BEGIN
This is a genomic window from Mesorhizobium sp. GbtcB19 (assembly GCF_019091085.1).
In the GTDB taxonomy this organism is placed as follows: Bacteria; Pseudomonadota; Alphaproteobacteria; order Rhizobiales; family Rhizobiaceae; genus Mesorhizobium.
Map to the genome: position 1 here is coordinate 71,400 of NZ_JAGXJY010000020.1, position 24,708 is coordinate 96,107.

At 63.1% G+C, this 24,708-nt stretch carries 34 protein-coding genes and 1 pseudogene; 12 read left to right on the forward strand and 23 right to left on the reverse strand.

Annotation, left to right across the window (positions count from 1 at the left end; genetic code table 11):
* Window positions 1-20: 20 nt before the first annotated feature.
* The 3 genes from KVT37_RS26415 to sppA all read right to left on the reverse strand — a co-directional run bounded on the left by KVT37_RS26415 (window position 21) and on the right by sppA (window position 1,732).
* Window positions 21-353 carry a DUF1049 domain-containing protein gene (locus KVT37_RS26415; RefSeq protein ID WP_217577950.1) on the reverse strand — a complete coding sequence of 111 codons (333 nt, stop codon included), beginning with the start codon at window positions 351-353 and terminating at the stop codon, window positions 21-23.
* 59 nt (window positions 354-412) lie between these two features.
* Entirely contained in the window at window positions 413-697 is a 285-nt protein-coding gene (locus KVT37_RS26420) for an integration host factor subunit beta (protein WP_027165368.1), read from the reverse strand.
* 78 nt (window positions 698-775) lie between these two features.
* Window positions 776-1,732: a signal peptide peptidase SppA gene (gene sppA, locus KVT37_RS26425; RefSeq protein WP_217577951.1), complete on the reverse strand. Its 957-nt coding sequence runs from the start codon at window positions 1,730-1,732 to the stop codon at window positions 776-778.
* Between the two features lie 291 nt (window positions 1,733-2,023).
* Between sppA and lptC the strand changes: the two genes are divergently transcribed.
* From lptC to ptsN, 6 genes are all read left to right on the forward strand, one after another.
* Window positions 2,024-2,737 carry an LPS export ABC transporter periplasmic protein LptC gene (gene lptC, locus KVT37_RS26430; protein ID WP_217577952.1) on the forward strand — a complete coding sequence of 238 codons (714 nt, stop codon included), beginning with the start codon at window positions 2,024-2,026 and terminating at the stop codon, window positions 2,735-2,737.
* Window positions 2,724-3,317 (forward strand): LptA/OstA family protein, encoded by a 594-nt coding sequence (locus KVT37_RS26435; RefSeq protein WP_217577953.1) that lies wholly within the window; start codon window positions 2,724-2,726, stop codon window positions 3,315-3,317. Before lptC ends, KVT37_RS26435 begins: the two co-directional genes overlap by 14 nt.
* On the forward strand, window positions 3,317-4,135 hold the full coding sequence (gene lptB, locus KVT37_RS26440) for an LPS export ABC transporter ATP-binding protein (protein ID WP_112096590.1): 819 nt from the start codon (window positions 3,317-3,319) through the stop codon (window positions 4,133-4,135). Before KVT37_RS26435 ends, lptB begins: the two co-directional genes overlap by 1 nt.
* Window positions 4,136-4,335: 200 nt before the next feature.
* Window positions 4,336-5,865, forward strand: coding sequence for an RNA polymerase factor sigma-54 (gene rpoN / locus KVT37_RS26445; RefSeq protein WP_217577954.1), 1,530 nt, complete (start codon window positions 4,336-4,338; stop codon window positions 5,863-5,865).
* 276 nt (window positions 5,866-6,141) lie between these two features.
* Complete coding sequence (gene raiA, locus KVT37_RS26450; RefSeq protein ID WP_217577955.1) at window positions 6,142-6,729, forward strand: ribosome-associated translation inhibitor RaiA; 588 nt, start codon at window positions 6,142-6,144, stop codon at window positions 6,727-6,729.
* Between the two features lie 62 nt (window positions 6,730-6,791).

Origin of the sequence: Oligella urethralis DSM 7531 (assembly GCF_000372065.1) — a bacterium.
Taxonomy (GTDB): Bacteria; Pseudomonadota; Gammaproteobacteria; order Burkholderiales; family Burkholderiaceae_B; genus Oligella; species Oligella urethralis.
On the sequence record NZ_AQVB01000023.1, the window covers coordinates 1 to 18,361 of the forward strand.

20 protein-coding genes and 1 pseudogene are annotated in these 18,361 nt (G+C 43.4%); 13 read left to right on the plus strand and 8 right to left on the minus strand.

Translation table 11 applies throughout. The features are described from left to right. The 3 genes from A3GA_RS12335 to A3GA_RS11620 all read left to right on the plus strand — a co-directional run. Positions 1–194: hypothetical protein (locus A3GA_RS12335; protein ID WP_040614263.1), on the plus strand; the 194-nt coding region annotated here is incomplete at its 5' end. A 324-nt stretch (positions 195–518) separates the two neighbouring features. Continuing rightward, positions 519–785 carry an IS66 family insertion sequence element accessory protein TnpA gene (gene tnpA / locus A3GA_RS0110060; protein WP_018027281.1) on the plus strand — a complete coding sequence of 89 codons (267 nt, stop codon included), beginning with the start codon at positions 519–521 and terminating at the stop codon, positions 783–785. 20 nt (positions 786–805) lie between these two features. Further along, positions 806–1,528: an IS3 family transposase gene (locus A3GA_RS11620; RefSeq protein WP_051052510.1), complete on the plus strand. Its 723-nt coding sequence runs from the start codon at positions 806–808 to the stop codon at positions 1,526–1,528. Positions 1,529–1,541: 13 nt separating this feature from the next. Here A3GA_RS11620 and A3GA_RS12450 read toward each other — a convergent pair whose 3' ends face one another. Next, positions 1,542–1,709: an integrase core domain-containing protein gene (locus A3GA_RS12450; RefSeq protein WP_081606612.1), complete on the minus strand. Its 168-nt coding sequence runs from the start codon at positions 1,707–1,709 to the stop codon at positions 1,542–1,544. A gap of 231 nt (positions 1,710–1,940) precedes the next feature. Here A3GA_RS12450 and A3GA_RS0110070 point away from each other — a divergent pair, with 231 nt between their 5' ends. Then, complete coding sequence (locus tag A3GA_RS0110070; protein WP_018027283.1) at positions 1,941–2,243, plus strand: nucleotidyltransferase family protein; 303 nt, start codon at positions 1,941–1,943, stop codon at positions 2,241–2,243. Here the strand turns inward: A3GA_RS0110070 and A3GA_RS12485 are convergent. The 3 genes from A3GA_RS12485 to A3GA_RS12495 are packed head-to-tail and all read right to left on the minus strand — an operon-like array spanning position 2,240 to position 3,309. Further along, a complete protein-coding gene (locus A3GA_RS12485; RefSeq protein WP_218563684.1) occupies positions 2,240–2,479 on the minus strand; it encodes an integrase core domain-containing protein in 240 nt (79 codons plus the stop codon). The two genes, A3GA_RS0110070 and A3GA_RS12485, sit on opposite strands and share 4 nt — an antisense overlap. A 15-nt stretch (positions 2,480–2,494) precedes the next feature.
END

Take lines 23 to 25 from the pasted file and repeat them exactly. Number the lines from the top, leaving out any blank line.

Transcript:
* Between the two features lie 62 nt (window positions 6,730-6,791).

Origin of the sequence: Oligella urethralis DSM 7531 (assembly GCF_000372065.1) — a bacterium.
Taxonomy (GTDB): Bacteria; Pseudomonadota; Gammaproteobacteria; order Burkholderiales; family Burkholderiaceae_B; genus Oligella; species Oligella urethralis.